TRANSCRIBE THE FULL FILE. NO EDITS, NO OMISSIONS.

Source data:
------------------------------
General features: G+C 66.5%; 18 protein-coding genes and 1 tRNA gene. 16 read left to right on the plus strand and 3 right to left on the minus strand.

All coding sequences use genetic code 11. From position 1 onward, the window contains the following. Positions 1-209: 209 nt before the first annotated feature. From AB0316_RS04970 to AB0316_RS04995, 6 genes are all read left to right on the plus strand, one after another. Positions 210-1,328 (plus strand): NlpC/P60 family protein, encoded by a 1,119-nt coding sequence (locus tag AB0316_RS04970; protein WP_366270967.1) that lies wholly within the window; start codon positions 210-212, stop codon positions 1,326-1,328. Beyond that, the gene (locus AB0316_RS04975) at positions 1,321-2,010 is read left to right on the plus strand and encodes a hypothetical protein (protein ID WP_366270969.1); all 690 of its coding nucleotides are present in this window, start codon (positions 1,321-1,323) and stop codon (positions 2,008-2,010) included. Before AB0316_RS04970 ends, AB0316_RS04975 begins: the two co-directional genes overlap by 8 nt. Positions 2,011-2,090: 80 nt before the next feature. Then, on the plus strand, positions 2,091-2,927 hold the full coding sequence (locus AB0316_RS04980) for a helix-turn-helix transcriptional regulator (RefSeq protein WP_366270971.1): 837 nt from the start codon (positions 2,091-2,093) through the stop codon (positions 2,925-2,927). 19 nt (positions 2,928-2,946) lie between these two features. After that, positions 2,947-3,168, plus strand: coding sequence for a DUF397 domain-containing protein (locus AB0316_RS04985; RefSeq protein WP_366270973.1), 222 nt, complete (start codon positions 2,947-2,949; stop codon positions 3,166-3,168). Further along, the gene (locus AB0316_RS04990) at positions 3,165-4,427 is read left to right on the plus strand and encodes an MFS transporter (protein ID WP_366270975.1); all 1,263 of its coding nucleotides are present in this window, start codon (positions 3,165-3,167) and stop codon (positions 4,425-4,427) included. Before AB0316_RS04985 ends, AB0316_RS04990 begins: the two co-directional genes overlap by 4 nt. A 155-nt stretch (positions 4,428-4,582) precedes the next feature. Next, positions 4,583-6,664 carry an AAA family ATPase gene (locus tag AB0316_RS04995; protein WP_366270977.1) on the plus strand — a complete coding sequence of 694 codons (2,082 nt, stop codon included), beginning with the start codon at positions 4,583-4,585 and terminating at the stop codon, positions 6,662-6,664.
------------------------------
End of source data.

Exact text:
General features: G+C 66.5%; 18 protein-coding genes and 1 tRNA gene. 16 read left to right on the plus strand and 3 right to left on the minus strand.

All coding sequences use genetic code 11. From position 1 onward, the window contains the following. Positions 1-209: 209 nt before the first annotated feature. From AB0316_RS04970 to AB0316_RS04995, 6 genes are all read left to right on the plus strand, one after another. Positions 210-1,328 (plus strand): NlpC/P60 family protein, encoded by a 1,119-nt coding sequence (locus tag AB0316_RS04970; protein WP_366270967.1) that lies wholly within the window; start codon positions 210-212, stop codon positions 1,326-1,328. Beyond that, the gene (locus AB0316_RS04975) at positions 1,321-2,010 is read left to right on the plus strand and encodes a hypothetical protein (protein ID WP_366270969.1); all 690 of its coding nucleotides are present in this window, start codon (positions 1,321-1,323) and stop codon (positions 2,008-2,010) included. Before AB0316_RS04970 ends, AB0316_RS04975 begins: the two co-directional genes overlap by 8 nt. Positions 2,011-2,090: 80 nt before the next feature. Then, on the plus strand, positions 2,091-2,927 hold the full coding sequence (locus AB0316_RS04980) for a helix-turn-helix transcriptional regulator (RefSeq protein WP_366270971.1): 837 nt from the start codon (positions 2,091-2,093) through the stop codon (positions 2,925-2,927). 19 nt (positions 2,928-2,946) lie between these two features. After that, positions 2,947-3,168, plus strand: coding sequence for a DUF397 domain-containing protein (locus AB0316_RS04985; RefSeq protein WP_366270973.1), 222 nt, complete (start codon positions 2,947-2,949; stop codon positions 3,166-3,168). Further along, the gene (locus AB0316_RS04990) at positions 3,165-4,427 is read left to right on the plus strand and encodes an MFS transporter (protein ID WP_366270975.1); all 1,263 of its coding nucleotides are present in this window, start codon (positions 3,165-3,167) and stop codon (positions 4,425-4,427) included. Before AB0316_RS04985 ends, AB0316_RS04990 begins: the two co-directional genes overlap by 4 nt. A 155-nt stretch (positions 4,428-4,582) precedes the next feature. Next, positions 4,583-6,664 carry an AAA family ATPase gene (locus tag AB0316_RS04995; protein WP_366270977.1) on the plus strand — a complete coding sequence of 694 codons (2,082 nt, stop codon included), beginning with the start codon at positions 4,583-4,585 and terminating at the stop codon, positions 6,662-6,664.